Innovative Support for the Atlanta Community

January 05, 2024

Innovative Support for the Atlanta Community

Innovative Support for the Atlanta Community
Our response for those directly affected by the war in Israel

For the last three months, the war in Israel has radically affected the Jewish diaspora. But even now, in a time of horrific strife and chaos, displacement and antisemitism, we at Jewish Family & Career Services (JF&CS) have seen the resilience and fortitude of the Jewish people in new ways.

“The continuing acts of terror that began on October 7th have robbed Jews worldwide of their sense of safety and security,” said Terri Bonoff, CEO of JF&CS. “JF&CS Atlanta is called to serve those whose mental health and well-being have been impacted and are in need of support. JF&CS is honored to be of service during this critical time.”

Help For Individuals

After the war began, we at JF&CS Atlanta hastened to set up our Israel Support Task Force within days to connect community members to agency services. We triage requests with a central intake line and, from there, connect people to the help they need.

“We’re really focused on doing what we do best at JF&CS, which is providing mental health support to our community,” said Lauren Harris, Ph.D., Leadership & Engagement Officer, who is leading the Task Force.

Our clinicians here are “uniquely poised to address this crisis,” said Terri. “Many of our clinicians are deeply connected to Israel in many different ways, bringing empathy and understanding to this work.”

Anat Granath is one of those clinicians. Anat is Israeli, and much of her family still lives in Israel. She spent 2 ½ weeks there in October, volunteering as a social worker to help displaced families navigate the emergency state. While she wasn’t there in official JF&CS capacity, she took the heart of the agency with her.

“I went to provide support and to help people cope,” said Anat. “As much as we mental health providers have knowledge about trauma and working with victims of trauma, there is no protocol for working with 250,000 displaced families. This wasn’t even PTSD and post-trauma; the trauma was and is ongoing.”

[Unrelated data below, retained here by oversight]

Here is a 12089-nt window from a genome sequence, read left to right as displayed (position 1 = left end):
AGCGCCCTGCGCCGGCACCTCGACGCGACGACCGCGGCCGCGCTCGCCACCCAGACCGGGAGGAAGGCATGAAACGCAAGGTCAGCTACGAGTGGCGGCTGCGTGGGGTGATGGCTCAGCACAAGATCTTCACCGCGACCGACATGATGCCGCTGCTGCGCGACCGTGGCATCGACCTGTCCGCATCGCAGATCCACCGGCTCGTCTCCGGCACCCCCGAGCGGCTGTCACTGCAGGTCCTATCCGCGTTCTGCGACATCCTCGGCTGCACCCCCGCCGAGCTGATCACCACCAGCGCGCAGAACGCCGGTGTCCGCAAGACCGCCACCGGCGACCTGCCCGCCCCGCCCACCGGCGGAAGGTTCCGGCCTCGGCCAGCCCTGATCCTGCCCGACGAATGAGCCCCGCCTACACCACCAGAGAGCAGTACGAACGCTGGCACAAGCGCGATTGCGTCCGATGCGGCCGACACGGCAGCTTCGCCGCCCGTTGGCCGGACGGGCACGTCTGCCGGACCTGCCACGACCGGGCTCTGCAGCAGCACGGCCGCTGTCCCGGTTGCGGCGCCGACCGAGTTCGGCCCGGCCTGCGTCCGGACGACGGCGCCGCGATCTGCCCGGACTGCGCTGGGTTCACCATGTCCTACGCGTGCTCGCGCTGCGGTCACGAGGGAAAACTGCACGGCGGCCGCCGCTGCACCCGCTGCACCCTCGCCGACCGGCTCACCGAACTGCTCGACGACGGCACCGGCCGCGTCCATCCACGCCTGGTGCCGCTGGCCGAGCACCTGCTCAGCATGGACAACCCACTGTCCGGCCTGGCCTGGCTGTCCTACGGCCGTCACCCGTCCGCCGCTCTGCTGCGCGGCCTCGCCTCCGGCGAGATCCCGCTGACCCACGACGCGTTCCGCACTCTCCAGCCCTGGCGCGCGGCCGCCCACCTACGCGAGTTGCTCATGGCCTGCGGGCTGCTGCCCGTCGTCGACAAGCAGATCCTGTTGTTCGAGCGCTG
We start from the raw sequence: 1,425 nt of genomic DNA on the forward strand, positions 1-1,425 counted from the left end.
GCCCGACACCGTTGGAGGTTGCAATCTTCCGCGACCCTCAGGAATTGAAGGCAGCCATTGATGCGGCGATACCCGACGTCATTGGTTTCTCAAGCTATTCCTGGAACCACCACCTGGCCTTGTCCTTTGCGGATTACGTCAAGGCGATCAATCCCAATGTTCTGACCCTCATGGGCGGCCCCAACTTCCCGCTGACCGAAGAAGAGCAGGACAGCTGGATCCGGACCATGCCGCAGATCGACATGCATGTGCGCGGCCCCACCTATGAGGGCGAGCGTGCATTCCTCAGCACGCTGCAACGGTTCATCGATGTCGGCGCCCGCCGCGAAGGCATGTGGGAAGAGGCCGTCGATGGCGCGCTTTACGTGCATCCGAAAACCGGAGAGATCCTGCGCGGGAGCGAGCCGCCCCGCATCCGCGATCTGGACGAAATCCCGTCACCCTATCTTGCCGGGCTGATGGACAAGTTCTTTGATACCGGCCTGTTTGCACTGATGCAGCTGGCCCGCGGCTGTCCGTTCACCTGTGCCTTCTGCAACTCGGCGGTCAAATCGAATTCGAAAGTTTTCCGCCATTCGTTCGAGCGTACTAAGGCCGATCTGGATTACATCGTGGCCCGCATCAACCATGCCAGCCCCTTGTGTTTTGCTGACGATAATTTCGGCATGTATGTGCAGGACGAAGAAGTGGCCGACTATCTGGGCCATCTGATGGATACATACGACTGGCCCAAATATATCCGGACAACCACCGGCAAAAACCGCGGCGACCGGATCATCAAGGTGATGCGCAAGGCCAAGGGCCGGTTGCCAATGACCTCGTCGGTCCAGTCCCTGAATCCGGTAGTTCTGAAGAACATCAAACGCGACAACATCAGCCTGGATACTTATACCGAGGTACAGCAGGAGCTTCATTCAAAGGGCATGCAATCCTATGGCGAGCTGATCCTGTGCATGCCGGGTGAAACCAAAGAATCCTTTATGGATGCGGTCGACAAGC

Upon returning to Atlanta, Anat saw the impact of the war stateside on her clients who are mainly Holocaust survivors. “They are experiencing very high levels of stress and anxiety,” she said. “The war is affecting them deeply-many have family in Israel, and some have loved ones fighting in the IDF (Israeli Defense Force). The rise of antisemitism in the U.S. is also extremely anxiety-provoking for them; they can’t believe they’re seeing the world at a place they’d never see again post-Holocaust.”

To help her clients through this time, “we’re offering them lots of extra support and opportunities for connection,” said Anat. “We are reaching out more often, gathering them together with each other in different groups-we had a nice Hannukah event, a baking event- and connected them with One Good Deed volunteers. We’re also encouraging them to stay off the news and social media.”

All our clinicians feel the same compassion and responsibility to the community. “It’s a privilege to do this work,” said Judy Spira, LCSW. “Those of us at Frances Bunzl Clinical Services who have been working amidst this crisis with a variety of counseling situations feel highly motivated to support, in any way possible, those who are involved in this situation.”

Help For the Community